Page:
High needs patients take ownership of purpose built homes
THE Governor of Queensland Paul de Jersey AC has officially opened 18 purpose built disability apartments in Springfield's Health City.
The apartments are the first round of disability housing built by MS Queensland as part of their Project Dignity 120, aiming to raise awareness and funds for 120 new high need homes across Queensland for young people.
New resident Jenny Andon was able to cut the ribbon on the day with Mr de Jersey, and now keeps it in her room as a special memory.
Supported Accommodation Manager, Olivia Kay said while Ms Andon can't express how she feels in words she was very happy on the day.
"Jenny was over the moon about cutting the ribbon to officially open her home, the Springfield Apartments," Ms Kay said.
"Jenny has been in supported accommodation for many years is beyond happy with her modern and fully accessible new apartment."
Mr de Jersey said he was honoured as Patron of MS Queensland to officially open the apartments.
"It is a day that has been long in the planning, and I congratulate and thank everyone who has played a part," he said.
"It is also a day of hope for the entire MS community for those living with the disease but also for their family and friends, who have been faced with the possibility or reality of loved ones living in aged care facilities from a young age.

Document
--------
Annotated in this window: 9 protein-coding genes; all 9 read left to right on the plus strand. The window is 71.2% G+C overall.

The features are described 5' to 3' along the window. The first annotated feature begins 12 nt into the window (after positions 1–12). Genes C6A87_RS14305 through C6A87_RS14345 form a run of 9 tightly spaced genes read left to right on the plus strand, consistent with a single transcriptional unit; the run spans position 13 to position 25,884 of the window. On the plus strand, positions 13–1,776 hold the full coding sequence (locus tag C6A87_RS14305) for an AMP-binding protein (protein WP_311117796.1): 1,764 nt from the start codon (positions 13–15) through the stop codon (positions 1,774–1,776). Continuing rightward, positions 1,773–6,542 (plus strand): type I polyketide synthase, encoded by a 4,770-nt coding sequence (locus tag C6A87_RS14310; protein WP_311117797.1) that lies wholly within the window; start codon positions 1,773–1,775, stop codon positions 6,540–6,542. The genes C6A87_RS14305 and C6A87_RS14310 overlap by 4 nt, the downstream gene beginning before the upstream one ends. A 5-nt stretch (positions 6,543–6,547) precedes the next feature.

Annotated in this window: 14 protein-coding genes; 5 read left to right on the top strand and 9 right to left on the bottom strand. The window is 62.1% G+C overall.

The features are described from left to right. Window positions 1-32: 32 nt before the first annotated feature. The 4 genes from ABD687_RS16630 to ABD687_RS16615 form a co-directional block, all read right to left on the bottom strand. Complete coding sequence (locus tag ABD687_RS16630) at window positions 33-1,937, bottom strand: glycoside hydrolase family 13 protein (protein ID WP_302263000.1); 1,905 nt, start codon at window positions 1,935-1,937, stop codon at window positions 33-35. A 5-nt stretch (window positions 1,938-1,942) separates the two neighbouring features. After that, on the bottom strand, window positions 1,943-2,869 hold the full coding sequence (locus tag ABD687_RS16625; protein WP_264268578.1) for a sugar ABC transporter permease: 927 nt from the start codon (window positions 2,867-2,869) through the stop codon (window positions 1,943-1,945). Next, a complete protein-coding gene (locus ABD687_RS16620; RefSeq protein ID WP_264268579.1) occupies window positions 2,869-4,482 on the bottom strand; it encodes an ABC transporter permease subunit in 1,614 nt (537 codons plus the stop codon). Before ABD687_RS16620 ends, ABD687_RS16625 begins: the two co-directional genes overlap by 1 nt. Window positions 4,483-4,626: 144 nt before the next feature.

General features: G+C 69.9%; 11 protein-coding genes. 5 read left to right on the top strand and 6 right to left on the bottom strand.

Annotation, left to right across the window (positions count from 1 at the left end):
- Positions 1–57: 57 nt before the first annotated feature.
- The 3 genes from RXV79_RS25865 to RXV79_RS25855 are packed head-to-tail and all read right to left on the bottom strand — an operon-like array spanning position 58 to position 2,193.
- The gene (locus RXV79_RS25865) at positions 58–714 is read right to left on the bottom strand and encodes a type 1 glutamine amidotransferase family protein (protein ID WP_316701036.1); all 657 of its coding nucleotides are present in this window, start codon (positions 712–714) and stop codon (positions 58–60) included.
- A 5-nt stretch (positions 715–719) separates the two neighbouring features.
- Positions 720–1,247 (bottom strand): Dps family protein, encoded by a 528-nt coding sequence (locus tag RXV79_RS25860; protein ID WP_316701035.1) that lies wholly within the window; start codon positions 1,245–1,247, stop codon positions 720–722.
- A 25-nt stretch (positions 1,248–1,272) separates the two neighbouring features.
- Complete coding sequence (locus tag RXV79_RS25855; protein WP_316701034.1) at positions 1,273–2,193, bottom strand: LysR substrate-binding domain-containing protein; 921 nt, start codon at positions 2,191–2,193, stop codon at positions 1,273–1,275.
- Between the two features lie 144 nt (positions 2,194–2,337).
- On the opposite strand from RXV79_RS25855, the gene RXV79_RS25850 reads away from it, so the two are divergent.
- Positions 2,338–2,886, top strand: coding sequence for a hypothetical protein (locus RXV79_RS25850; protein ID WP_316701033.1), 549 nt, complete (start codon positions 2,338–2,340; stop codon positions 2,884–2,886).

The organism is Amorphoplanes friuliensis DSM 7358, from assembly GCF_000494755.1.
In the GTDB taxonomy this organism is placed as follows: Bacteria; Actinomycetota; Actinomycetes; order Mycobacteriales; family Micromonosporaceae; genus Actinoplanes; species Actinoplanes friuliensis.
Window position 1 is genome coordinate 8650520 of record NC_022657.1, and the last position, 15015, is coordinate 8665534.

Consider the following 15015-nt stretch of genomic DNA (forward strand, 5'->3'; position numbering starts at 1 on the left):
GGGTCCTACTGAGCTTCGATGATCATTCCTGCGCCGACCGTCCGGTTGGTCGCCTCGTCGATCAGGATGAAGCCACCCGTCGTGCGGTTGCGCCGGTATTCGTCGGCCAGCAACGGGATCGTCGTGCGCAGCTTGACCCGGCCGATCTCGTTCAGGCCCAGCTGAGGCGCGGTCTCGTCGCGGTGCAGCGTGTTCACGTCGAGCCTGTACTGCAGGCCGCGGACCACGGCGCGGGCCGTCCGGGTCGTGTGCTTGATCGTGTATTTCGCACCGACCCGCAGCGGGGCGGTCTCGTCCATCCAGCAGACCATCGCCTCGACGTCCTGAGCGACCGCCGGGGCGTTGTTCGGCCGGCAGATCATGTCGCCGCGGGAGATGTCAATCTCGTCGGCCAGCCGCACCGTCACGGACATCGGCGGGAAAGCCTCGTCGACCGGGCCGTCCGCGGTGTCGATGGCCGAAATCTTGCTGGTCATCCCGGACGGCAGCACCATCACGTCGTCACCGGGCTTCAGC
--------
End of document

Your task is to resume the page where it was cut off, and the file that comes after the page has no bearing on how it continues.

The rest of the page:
"Until now there has been very few options for those with complex housing needs.
"While there are certainly excellent aged care facilities in our State, many people living with MS who require such assistance do not fit within the usual aged care demographic.
"For the first time, people with MS and other progressive neurological diseases have access to purpose-built, age-appropriate, innovative high needs accommodation, where they can live with the independence and quality of life that is sometimes taken for granted by others their age.
"It is to be hoped that one day in the very near future there will be a cure. While we await that day, we celebrate what Project Dignity 120 is achieving here in Springfield."
CEO of MS Queensland Lincoln Hopper said there was a high needs housing crisis in Queensland.
"There is a disability housing crisis in Queensland and finding age appropriate high care housing for people living with progressive neurological diseases like MS is extremely difficult," Mr Hopper said.
"Many young people have little choice but to move into aged-care accommodation because there is nowhere else to go."
Thanks to this project the lives of 18 young people have transformed as they now have their own private homes built with smart design, accessible technology, appropriate care and 24/7 support when it's needed in Springfield.
"Understanding what people with progressive neurological diseases really need and with our mission of restoring dignity, we are creating amazing homes that are genuinely inviting, modern, bright but a practical place to call home," Mr Hopper said."
Springfield is just the beginning with plans to build apartments across 10 locations in Queensland including Gold Coast, Toowoomba, Cairns, Townsville, Mackay, Rockhampton, Bundaberg, Sunshine Coast and Brisbane."
In June 2018, 611 people responded to an MS Queensland housing questionnaire reinforcing the critical need for more high need housing,
- 35% of people have mobility issues where they are currently living,
- 48% find hard it to maintain their dignity at home currently (dress, wash, toilet),
- 57% are experiencing some degree of social isolation,
- 46% attribute this isolation to their living situation,
- concern about future needs in housing is impacting 75% of respondents.